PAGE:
Today is World day to Combat Desertification
The United Nations predicts that over 50 million people will be forced to leave their homes by 2020 because their land will literally have turned to dust. This process, known as desertification, is one of the greatest environmental threats of our time, a potential catastrophe for communities and eco-systems across the globe. Yet most people have either never heard of it or don’t understand what it means.
The World Day to Combat Desertification, observed every year on 17th June, hopes to change that by bringing the issue to the attention of peoples and policy makers worldwide.
What do we need to combat?
In a recent BBC report on northern Senegal, cattle herder, Khalidou Badara, described how desertification has affected his own local area:
When I was a child, I did not even dare to walk up here because the vegetation was so dense. But in these past few years, the wind and sand have been taking over. There are almost no trees, and the grass does not grow anymore, and so each year, we have to go further and further away to find grazing for our cattle.
Badara summarises the problem nicely. Desertification, land degradation, and drought begin with the clearing of vegetation as trees and bushes are stripped for firewood and timber, or removed for farming. Animals eat away the grasses and erode the ground with their hooves, and wind and water aggravate the damage, carrying away topsoil and leaving behind a barren mix of dust and sand.
Fertile land can thus quickly turn to desert.
The UN estimates that 12 million hectares of land are lost in this way every year. That’s land that should be providing people with livelihoods, food, and water. Land that should be sustaining animals, plants, and insects. And land that the International Tree Foundation seeks to reclaim through the strategic planting of trees.
Protect Earth, Restore Land, Engage People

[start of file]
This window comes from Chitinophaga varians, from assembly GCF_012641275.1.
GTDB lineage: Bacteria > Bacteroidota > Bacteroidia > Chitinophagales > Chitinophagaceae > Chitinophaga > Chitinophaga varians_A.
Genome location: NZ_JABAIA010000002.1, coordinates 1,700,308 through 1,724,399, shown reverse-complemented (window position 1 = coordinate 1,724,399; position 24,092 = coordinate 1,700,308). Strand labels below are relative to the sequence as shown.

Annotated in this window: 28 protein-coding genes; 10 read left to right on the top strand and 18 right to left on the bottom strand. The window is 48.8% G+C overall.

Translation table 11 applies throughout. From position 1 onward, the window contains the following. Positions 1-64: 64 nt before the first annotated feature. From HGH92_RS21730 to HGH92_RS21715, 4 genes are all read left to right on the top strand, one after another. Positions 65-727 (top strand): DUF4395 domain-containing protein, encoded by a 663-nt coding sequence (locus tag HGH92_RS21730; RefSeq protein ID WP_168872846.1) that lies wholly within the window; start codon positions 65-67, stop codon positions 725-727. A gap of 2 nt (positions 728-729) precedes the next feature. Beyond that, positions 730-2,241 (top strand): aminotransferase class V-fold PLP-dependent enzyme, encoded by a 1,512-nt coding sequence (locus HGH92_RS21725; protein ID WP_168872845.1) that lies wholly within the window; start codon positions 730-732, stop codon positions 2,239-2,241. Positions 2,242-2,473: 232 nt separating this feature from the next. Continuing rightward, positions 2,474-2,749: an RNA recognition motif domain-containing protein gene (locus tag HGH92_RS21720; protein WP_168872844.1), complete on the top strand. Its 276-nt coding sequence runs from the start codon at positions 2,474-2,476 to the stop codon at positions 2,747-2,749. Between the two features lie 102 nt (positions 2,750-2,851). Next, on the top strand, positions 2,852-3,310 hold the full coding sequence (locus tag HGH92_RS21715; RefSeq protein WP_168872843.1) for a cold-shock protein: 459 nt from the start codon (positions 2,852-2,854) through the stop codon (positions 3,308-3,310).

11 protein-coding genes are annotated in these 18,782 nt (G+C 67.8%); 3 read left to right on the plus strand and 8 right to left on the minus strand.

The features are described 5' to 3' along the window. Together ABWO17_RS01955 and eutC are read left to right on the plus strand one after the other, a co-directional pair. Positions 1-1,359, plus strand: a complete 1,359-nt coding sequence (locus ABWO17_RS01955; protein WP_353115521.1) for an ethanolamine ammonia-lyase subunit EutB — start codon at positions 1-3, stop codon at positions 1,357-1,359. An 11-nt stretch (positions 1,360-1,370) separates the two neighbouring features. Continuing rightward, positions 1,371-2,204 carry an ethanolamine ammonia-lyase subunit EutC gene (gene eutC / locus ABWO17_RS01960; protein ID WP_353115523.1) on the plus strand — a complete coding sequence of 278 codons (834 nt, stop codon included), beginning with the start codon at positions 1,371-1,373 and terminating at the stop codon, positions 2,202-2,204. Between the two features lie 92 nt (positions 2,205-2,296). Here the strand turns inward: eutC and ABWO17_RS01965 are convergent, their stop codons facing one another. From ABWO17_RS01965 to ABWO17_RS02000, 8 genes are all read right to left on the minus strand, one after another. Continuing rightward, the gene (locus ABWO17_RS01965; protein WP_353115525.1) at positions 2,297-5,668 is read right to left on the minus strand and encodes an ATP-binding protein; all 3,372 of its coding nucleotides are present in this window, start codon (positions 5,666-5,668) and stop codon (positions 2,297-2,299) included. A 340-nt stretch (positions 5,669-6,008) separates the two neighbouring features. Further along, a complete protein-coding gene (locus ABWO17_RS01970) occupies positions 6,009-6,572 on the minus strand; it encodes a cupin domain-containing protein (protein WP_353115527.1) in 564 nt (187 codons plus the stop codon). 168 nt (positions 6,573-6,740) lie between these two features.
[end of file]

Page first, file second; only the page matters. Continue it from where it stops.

Protect Earth, Restore Land, Engage People is this year’s slogan for the World Day to Combat Desertification. The slogan would surely resonate with our founder, Dr Richard St. Barbe Baker, although he recognised the problem of desertification long before the 17th June became its designated day in 1994.
In fact, it was way back in 1952-53 that St. Barbe Baker led a survey team on a 25,000 mile journey across the Sahara and Sahel regions to carry out a ground-breaking ecological assessment of the area. The survey identified the need to reverse desertification as the biggest challenge facing the 24 Saharan countries, and St. Barbe Baker later visited each of the countries’ leaders to promote land reclamation by reforestation; he proposed a ‘Green front’ of trees 30 miles deep to contain the desert. Saharan reclamation and Sahel re-greening efforts have been a constant in the International Tree Foundation’s work ever since.
One such project is our Trees 4 Livelihoods initiative run in partnership with Sahel Eco. Issa Coulibaly from Kontza village in Mali is one of many people currently benefiting from the scheme which helps communities restore degraded land. Issa explains,
My family and I basically live off agriculture but in recent years agricultural production is very low because the land used to grow has become increasingly degraded…
…I am convinced that if the various restoration work is completed, food security will be guaranteed in my village.
How can you help?
St. Barbe Baker lived to see his greatest cause brought to global attention when he attended the first United Nations Conference on Desertification in 1977, and the World Day to Combat Desertification owes much to his efforts to heighten awareness of the problem. Since his death, his idea of a ‘Green Front’ has re-emerged and now real steps have been taken to make it a reality. In 2002, it was adopted by a special summit in N’Djamena (Chad) during the World Day to Combat Desertification and Drought and in 2005 it was approved by the Conference of Leaders and Heads of States members of the Community of Sahel-Saharan States.
St. Barbe always saw trees as the solution and now the world is finally catching up with him.
In 2011, Mr Luc Gnacadja, Executive Secretary of the UN Convention to Combat Desertification, recognised that the protection and restoration of trees is the key to healing our drylands, those places most at threat from desertification.
If each of us makes the commitment and ensures that just one tree is planted in a degraded part of the drylands …we could have well over two billion trees in the drylands …That is a tree for every inhabitant…let us go forth and forest the drylands to keep them working for present and future generations.
ITF makes it easy for you to ensure that your tree is planted as we support several projects in dryland Africa.